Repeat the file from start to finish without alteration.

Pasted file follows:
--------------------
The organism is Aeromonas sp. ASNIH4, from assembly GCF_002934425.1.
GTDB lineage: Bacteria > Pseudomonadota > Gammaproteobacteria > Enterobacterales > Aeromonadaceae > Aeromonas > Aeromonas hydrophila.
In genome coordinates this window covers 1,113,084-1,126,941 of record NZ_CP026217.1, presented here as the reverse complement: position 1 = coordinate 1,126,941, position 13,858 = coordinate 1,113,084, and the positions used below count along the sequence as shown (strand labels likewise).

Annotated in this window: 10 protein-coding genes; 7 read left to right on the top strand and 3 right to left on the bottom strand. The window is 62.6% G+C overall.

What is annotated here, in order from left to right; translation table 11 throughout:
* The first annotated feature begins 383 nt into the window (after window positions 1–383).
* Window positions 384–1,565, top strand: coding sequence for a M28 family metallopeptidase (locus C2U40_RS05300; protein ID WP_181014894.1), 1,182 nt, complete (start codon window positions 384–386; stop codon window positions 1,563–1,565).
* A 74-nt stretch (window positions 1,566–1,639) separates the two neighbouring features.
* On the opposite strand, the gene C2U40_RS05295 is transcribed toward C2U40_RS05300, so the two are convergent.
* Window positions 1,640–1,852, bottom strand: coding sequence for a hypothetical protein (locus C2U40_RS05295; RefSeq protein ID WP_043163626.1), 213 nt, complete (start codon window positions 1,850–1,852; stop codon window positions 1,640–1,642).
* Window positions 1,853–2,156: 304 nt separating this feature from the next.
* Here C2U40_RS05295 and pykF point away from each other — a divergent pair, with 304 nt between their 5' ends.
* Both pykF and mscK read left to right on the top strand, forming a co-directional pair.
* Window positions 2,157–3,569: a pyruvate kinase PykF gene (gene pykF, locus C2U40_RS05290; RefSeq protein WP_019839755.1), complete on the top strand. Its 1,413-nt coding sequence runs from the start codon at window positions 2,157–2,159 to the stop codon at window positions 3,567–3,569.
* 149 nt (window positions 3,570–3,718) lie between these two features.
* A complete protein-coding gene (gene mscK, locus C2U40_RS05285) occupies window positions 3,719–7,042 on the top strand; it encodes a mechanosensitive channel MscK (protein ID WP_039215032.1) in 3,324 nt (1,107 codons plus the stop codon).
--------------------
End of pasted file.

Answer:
The organism is Aeromonas sp. ASNIH4, from assembly GCF_002934425.1.
GTDB lineage: Bacteria > Pseudomonadota > Gammaproteobacteria > Enterobacterales > Aeromonadaceae > Aeromonas > Aeromonas hydrophila.
In genome coordinates this window covers 1,113,084-1,126,941 of record NZ_CP026217.1, presented here as the reverse complement: position 1 = coordinate 1,126,941, position 13,858 = coordinate 1,113,084, and the positions used below count along the sequence as shown (strand labels likewise).

Annotated in this window: 10 protein-coding genes; 7 read left to right on the top strand and 3 right to left on the bottom strand. The window is 62.6% G+C overall.

What is annotated here, in order from left to right; translation table 11 throughout:
* The first annotated feature begins 383 nt into the window (after window positions 1–383).
* Window positions 384–1,565, top strand: coding sequence for a M28 family metallopeptidase (locus C2U40_RS05300; protein ID WP_181014894.1), 1,182 nt, complete (start codon window positions 384–386; stop codon window positions 1,563–1,565).
* A 74-nt stretch (window positions 1,566–1,639) separates the two neighbouring features.
* On the opposite strand, the gene C2U40_RS05295 is transcribed toward C2U40_RS05300, so the two are convergent.
* Window positions 1,640–1,852, bottom strand: coding sequence for a hypothetical protein (locus C2U40_RS05295; RefSeq protein ID WP_043163626.1), 213 nt, complete (start codon window positions 1,850–1,852; stop codon window positions 1,640–1,642).
* Window positions 1,853–2,156: 304 nt separating this feature from the next.
* Here C2U40_RS05295 and pykF point away from each other — a divergent pair, with 304 nt between their 5' ends.
* Both pykF and mscK read left to right on the top strand, forming a co-directional pair.
* Window positions 2,157–3,569: a pyruvate kinase PykF gene (gene pykF, locus C2U40_RS05290; RefSeq protein WP_019839755.1), complete on the top strand. Its 1,413-nt coding sequence runs from the start codon at window positions 2,157–2,159 to the stop codon at window positions 3,567–3,569.
* 149 nt (window positions 3,570–3,718) lie between these two features.
* A complete protein-coding gene (gene mscK, locus C2U40_RS05285) occupies window positions 3,719–7,042 on the top strand; it encodes a mechanosensitive channel MscK (protein ID WP_039215032.1) in 3,324 nt (1,107 codons plus the stop codon).